Participants in a Drug Shortages Summit convened late last year by the American Society of Clinical Oncology and others recommended that additional legislative and regulatory reforms be explored, ranging from providing incentives to manufacturers in exchange for a guarantee that they continue producing critical drugs, to charging manufacturers fees to fund expedited FDA review of applications for permission to manufacture generic drugs, to requiring manufacturing redundancies (e.g. that more than one source for a drug’s active ingredient be identified) as a condition of approval.

The very wealthy can route around most infrastructural, educational, or health problems. In Sao Paulo, helicopters buzz past traffic jams; in the U.S., massive SUVs insulate their owners from some of the bumpiness of our crumbling roads. Prep schools provide a pricy alternative to dilapidated classrooms and demoralized teachers. Concierge primary care and specialty hospitals can be medical gated communities, oases of pampering that the wealthy can seek out when they want to flee the indignities, inefficiencies, and delay that are common in ordinary health care settings.

But it’s hard to imagine individuals, or even wealthy groups, stockpiling all drugs they might need, particularly the sterile injectables or biotech solutions that are critical to advanced medicine. Even the very wealthy must rely on a steady, more general demand for these products. They can’t just order them up for just-in-time delivery, like a Tiffany watch. Public subvention—ranging from research grants to Medicare and Medicaid funding for the products research generates—provides that demand. Cutting it by providing ever more tax breaks for the wealthy is an astonishingly short-sighted strategy, even for the richest.

Visionary elites also realize that human capital results in cures, and almost all other technological advance. So early childhood education is essential, as Nancy Folbre has argued. Hard-headed economists may be ready to categorize today’s unemployed as “zero marginal product workers,” whose demands on society’s resources need to be minimized via an apparatus of debtors’ prisons, unforgiving reputation intermediaries, and pervasive surveillance. But they should at least see children as potential contributors to our economy, and accordingly protect their health and education.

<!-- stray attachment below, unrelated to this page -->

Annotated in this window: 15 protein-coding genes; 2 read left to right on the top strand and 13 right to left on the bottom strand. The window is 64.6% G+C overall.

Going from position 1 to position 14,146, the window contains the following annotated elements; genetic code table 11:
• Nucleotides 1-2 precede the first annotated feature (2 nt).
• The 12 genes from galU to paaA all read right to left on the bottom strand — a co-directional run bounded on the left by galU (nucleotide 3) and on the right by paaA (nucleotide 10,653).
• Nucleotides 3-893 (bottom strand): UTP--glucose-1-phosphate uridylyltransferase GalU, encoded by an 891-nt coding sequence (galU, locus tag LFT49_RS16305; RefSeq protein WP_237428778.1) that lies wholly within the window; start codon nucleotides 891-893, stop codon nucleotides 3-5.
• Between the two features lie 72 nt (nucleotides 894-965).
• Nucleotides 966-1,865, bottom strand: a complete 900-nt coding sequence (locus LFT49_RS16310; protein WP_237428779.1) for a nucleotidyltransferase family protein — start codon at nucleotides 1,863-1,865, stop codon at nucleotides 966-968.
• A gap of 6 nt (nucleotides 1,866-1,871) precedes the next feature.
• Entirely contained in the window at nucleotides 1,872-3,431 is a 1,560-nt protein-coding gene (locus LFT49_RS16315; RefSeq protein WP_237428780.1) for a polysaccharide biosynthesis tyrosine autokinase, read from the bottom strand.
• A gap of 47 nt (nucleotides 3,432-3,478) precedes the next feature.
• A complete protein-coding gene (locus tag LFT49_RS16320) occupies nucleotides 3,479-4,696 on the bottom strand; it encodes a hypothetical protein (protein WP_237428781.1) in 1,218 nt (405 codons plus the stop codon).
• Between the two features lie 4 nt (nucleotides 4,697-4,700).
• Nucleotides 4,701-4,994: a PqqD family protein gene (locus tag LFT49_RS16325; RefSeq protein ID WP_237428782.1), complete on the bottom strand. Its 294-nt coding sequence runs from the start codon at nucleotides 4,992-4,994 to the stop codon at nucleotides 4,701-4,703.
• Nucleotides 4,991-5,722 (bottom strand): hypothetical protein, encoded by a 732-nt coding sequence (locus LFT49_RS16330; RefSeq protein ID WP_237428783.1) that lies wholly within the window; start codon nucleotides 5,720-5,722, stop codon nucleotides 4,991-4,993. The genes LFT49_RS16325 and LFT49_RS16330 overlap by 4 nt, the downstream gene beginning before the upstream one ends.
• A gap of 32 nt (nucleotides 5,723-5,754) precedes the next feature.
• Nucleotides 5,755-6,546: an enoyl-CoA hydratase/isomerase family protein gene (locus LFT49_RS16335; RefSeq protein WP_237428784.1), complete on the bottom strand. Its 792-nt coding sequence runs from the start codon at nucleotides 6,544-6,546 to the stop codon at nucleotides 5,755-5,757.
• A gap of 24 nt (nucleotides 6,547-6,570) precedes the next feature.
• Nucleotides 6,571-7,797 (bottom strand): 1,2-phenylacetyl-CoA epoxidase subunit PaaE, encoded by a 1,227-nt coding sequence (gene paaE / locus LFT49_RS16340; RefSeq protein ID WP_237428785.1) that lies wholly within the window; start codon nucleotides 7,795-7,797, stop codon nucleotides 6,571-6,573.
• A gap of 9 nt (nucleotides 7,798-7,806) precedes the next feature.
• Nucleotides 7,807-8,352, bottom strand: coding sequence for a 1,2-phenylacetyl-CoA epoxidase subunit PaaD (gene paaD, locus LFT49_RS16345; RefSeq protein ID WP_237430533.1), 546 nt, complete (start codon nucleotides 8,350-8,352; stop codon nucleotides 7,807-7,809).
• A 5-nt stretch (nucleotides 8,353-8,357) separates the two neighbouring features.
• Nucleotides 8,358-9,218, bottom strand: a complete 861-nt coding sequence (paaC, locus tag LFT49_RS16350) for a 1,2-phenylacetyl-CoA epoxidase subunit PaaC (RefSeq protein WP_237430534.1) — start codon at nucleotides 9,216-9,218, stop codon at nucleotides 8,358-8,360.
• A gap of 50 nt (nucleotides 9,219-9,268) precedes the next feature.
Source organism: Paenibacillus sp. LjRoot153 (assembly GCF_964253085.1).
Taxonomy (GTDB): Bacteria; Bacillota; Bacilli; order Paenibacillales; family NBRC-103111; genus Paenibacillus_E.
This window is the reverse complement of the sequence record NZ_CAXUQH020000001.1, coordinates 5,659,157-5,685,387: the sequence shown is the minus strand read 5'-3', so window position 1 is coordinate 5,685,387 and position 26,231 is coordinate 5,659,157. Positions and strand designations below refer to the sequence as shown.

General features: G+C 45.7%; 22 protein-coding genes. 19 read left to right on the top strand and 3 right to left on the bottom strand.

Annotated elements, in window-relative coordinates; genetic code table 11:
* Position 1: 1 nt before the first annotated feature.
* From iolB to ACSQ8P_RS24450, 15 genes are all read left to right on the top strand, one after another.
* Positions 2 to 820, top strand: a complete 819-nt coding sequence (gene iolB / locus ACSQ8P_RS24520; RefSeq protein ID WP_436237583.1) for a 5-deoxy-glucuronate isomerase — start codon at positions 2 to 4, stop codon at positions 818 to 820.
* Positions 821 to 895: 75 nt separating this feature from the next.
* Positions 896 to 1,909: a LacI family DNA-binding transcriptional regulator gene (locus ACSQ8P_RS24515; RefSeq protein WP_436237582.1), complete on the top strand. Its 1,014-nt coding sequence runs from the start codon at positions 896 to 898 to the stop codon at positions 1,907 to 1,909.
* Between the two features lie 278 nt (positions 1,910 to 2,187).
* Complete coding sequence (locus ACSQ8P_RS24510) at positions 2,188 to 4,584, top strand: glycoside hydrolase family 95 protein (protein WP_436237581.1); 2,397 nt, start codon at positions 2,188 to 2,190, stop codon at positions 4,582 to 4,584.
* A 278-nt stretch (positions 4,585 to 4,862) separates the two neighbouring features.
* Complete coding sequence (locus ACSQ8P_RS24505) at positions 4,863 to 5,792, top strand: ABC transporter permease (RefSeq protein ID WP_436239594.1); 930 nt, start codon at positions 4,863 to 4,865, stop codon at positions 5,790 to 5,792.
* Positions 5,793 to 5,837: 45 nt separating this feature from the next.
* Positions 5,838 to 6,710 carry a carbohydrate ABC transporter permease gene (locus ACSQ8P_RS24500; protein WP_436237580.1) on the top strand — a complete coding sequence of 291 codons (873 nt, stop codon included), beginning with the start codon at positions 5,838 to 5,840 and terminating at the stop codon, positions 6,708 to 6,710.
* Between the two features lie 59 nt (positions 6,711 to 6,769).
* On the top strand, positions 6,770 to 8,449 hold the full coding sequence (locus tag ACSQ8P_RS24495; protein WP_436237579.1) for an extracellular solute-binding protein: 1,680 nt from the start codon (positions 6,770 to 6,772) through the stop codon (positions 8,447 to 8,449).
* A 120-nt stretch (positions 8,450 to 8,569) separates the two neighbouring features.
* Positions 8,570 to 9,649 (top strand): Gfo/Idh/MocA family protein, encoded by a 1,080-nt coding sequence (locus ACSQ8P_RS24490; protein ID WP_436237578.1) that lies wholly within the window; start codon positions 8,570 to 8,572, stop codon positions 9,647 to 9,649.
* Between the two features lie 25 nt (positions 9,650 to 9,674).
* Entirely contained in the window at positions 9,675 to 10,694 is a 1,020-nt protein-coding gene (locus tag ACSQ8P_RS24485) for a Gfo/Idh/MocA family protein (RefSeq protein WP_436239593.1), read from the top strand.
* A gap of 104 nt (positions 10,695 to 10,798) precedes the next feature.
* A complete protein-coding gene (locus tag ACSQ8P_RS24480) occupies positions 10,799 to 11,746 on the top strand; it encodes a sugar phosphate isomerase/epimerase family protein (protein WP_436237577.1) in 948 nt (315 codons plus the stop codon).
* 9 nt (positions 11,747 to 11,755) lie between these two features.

Sadly, neither of these realizations seems to have dawned upon the political elites most fiercely devoted to the top 1%’s interests. They have an elegantly short-termist vision, where holding the line on taxes trumps everything: childhood hunger, R&D, education. It is a tragic consequence of a worldview where people are more profitably controlled (or cheaply monitored) in the short run than nurtured to contribute to society as a whole in the long run.

At least when it comes to medicine, the rich do need the rest. Cuts to education will reduce our capacity to cure, though that might not be clear for a while. But cuts to basic health care finance could exacerbate drug shortages now that even the richest can’t buy their way out of, given the drugs’ long manufacturing lead time. The Croesuses pushing for austerity might end up with a Midas touch.

Image Credit: Mother Jones special on inequality.